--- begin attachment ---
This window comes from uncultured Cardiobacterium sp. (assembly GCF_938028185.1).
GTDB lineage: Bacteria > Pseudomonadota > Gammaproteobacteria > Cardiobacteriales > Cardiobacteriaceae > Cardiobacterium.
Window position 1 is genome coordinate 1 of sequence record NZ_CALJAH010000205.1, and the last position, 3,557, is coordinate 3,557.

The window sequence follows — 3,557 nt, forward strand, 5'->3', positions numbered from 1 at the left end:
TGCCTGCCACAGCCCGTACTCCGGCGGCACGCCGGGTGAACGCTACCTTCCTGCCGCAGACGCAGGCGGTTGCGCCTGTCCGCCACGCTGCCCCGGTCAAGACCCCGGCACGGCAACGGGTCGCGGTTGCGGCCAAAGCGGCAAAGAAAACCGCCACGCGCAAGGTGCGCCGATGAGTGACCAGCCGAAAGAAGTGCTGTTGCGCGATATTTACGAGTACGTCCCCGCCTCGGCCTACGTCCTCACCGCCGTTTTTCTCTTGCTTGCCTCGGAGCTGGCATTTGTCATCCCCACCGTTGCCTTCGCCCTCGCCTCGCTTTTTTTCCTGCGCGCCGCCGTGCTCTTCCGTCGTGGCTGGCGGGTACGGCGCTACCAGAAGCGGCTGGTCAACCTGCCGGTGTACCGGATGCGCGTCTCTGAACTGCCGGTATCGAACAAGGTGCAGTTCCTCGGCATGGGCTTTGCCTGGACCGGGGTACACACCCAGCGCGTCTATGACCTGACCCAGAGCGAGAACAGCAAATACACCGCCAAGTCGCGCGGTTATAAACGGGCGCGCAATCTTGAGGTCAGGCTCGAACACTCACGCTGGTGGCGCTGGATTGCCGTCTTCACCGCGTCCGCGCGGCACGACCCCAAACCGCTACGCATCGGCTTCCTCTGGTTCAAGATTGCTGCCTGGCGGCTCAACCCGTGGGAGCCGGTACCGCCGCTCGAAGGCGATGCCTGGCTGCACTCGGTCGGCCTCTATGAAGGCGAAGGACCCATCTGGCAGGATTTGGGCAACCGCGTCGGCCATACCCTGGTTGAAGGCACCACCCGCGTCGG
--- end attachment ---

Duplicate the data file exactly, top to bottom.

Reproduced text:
This window comes from uncultured Cardiobacterium sp. (assembly GCF_938028185.1).
GTDB lineage: Bacteria > Pseudomonadota > Gammaproteobacteria > Cardiobacteriales > Cardiobacteriaceae > Cardiobacterium.
Window position 1 is genome coordinate 1 of sequence record NZ_CALJAH010000205.1, and the last position, 3,557, is coordinate 3,557.

The window sequence follows — 3,557 nt, forward strand, 5'->3', positions numbered from 1 at the left end:
TGCCTGCCACAGCCCGTACTCCGGCGGCACGCCGGGTGAACGCTACCTTCCTGCCGCAGACGCAGGCGGTTGCGCCTGTCCGCCACGCTGCCCCGGTCAAGACCCCGGCACGGCAACGGGTCGCGGTTGCGGCCAAAGCGGCAAAGAAAACCGCCACGCGCAAGGTGCGCCGATGAGTGACCAGCCGAAAGAAGTGCTGTTGCGCGATATTTACGAGTACGTCCCCGCCTCGGCCTACGTCCTCACCGCCGTTTTTCTCTTGCTTGCCTCGGAGCTGGCATTTGTCATCCCCACCGTTGCCTTCGCCCTCGCCTCGCTTTTTTTCCTGCGCGCCGCCGTGCTCTTCCGTCGTGGCTGGCGGGTACGGCGCTACCAGAAGCGGCTGGTCAACCTGCCGGTGTACCGGATGCGCGTCTCTGAACTGCCGGTATCGAACAAGGTGCAGTTCCTCGGCATGGGCTTTGCCTGGACCGGGGTACACACCCAGCGCGTCTATGACCTGACCCAGAGCGAGAACAGCAAATACACCGCCAAGTCGCGCGGTTATAAACGGGCGCGCAATCTTGAGGTCAGGCTCGAACACTCACGCTGGTGGCGCTGGATTGCCGTCTTCACCGCGTCCGCGCGGCACGACCCCAAACCGCTACGCATCGGCTTCCTCTGGTTCAAGATTGCTGCCTGGCGGCTCAACCCGTGGGAGCCGGTACCGCCGCTCGAAGGCGATGCCTGGCTGCACTCGGTCGGCCTCTATGAAGGCGAAGGACCCATCTGGCAGGATTTGGGCAACCGCGTCGGCCATACCCTGGTTGAAGGCACCACCCGCGTCGG